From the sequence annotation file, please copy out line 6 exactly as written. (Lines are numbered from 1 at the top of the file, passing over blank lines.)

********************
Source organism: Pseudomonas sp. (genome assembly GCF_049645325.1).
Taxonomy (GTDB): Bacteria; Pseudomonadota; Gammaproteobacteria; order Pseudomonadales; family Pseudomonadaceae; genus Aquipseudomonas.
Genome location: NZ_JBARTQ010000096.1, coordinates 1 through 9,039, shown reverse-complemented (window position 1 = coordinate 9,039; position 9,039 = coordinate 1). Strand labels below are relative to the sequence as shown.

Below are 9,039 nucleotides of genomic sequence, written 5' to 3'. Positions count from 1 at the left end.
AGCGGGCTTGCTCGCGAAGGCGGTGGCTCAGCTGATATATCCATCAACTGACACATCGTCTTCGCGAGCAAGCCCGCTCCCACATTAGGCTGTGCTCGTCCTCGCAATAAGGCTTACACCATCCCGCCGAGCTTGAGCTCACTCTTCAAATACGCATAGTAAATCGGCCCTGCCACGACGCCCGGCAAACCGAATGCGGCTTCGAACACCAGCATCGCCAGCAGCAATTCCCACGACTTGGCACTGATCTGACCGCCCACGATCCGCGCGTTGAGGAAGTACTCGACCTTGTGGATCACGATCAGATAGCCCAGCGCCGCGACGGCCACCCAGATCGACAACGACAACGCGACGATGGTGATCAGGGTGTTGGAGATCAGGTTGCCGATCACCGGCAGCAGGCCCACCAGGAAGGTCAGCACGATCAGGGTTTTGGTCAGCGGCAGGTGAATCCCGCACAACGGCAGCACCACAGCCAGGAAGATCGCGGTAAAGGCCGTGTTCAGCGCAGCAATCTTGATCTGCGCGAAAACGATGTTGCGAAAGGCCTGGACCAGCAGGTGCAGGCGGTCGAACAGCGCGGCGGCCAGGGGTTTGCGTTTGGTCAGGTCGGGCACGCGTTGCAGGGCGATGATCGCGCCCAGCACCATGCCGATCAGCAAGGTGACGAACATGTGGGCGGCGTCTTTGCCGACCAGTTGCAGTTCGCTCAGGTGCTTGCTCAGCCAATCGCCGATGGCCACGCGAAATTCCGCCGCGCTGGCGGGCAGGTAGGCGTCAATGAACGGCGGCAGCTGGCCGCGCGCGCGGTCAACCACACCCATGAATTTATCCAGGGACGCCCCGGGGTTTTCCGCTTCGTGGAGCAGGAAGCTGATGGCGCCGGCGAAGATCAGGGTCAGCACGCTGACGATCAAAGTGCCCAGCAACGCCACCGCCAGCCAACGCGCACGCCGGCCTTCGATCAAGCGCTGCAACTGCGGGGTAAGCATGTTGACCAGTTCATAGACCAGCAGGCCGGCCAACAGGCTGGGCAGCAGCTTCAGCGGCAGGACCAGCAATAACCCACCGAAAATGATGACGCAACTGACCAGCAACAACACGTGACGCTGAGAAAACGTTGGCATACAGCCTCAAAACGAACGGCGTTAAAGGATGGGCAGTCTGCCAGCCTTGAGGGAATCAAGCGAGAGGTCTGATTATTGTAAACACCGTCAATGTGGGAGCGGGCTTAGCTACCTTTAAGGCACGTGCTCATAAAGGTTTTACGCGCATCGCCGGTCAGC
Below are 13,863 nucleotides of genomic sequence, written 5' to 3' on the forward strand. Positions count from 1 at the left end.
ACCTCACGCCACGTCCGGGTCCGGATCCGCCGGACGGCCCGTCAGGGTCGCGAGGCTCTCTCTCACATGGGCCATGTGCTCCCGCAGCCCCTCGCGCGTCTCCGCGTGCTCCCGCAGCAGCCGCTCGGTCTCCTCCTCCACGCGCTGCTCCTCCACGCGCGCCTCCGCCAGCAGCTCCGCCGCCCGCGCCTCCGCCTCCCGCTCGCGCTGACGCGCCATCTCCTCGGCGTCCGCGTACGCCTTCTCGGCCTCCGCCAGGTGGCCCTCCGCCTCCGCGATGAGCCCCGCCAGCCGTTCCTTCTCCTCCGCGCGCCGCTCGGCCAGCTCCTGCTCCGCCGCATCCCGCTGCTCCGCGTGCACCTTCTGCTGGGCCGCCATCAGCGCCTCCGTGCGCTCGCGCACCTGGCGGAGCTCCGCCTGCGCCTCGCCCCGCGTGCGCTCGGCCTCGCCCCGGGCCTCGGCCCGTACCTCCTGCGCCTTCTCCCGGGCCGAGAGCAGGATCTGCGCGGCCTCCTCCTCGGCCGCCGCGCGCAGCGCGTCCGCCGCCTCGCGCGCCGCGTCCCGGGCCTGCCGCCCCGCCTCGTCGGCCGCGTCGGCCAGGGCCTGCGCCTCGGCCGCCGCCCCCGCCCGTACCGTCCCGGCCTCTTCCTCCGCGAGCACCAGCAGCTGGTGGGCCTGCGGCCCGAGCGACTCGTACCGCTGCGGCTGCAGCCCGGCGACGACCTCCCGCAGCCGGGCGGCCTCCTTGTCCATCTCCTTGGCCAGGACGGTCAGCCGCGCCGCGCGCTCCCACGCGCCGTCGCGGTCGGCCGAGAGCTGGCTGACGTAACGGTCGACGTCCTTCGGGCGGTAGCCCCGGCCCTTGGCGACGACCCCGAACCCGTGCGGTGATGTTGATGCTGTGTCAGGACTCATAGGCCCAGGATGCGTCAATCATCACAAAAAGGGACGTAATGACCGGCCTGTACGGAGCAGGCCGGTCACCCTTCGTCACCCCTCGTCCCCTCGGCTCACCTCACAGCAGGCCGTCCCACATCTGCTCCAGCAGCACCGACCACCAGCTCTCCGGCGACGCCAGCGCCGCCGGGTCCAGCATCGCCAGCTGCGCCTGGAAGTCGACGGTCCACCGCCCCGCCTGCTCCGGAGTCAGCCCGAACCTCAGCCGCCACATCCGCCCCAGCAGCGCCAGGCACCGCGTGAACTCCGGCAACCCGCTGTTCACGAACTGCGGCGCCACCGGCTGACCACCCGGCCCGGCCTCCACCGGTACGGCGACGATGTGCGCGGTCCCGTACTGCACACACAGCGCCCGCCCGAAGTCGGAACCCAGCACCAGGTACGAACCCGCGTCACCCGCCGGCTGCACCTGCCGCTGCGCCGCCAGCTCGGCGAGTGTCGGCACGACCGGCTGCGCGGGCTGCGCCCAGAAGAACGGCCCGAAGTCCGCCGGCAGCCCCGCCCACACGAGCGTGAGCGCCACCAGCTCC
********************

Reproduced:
Below are 13,863 nucleotides of genomic sequence, written 5' to 3' on the forward strand. Positions count from 1 at the left end.